Ishmael, the narrator, announces his intent to ship aboard a whaling vessel. He has made several voyages as a sailor but none as a whaler. He travels to New Bedford, Massachusetts, where he stays in a whalers’ inn. Since the inn is rather full, he has to share a bed with a harpooner from the South Pacific named Queequeg. At first repulsed by Queequeg’s strange habits and shocking appearance (Queequeg is covered with tattoos), Ishmael eventually comes to appreciate the man’s generosity and kind spirit, and the two decide to seek work on a whaling vessel together. They take a ferry to Nantucket, the traditional capital of the whaling industry. There they secure berths on the Pequod, a savage-looking ship adorned with the bones and teeth of sperm whales. Peleg and Bildad, the Pequod’s Quaker owners, drive a hard bargain in terms of salary. They also mention the ship’s mysterious captain, Ahab, who is still recovering from losing his leg in an encounter with a sperm whale on his last voyage.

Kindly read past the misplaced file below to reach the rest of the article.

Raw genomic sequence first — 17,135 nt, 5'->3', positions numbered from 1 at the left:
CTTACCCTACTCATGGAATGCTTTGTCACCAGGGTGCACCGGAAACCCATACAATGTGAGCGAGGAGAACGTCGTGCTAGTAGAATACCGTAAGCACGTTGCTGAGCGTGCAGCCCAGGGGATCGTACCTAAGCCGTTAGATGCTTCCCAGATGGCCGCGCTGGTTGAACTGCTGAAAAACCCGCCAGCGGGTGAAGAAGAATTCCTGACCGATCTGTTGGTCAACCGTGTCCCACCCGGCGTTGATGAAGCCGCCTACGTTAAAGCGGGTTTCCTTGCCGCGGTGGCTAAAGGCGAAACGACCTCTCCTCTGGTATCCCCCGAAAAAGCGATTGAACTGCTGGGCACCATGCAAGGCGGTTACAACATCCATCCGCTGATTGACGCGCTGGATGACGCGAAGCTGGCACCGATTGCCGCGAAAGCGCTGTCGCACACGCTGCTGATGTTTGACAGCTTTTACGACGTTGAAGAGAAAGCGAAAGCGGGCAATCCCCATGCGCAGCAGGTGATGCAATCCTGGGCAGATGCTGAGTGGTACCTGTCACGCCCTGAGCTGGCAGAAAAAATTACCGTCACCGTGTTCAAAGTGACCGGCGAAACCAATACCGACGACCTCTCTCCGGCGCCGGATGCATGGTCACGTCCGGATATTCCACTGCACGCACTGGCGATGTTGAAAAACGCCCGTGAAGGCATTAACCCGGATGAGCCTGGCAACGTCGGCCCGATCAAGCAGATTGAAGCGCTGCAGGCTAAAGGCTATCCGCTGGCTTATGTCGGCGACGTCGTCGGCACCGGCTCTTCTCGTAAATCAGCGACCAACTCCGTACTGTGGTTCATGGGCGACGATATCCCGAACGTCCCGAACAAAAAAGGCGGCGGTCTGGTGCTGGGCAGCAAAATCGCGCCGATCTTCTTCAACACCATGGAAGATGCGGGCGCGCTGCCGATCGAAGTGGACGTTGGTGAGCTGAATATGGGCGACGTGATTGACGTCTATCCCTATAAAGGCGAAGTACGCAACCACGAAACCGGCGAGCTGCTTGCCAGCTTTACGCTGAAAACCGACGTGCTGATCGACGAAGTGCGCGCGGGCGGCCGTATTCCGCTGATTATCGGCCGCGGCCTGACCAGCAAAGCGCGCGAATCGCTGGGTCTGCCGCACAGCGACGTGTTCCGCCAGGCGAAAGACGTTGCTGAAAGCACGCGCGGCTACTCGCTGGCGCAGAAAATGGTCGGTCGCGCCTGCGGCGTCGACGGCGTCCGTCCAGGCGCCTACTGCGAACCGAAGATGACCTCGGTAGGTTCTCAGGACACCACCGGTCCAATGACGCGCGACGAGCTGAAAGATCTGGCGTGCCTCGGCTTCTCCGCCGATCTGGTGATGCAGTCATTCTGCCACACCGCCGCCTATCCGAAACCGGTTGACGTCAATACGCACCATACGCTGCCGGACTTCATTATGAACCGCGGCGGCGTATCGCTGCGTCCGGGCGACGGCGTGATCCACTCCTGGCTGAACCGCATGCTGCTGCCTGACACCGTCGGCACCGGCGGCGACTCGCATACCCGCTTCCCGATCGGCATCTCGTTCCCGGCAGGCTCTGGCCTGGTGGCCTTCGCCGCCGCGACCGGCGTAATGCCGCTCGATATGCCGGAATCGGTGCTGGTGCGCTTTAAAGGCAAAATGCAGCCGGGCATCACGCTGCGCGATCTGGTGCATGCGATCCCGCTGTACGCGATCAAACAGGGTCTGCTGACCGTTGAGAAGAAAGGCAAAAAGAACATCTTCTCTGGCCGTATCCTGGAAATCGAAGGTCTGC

The Pequod leaves Nantucket on a cold Christmas Day with a crew made up of men from many different countries and races. Soon the ship is in warmer waters, and Ahab makes his first appearance on deck, balancing gingerly on his false leg, which is made from a sperm whale’s jaw. He announces his desire to pursue and kill Moby Dick, the legendary great white whale who took his leg, because he sees this whale as the embodiment of evil. Ahab nails a gold doubloon to the mast and declares that it will be the prize for the first man to sight the whale. As the Pequod sails toward the southern tip of Africa, whales are sighted and unsuccessfully hunted. During the hunt, a group of men, none of whom anyone on the ship’s crew has seen before on the voyage, emerges from the hold. The men’s leader is an exotic-looking man named Fedallah. These men constitute Ahab’s private harpoon crew, smuggled aboard in defiance of Bildad and Peleg. Ahab hopes that their skills and Fedallah’s prophetic abilities will help him in his hunt for Moby Dick.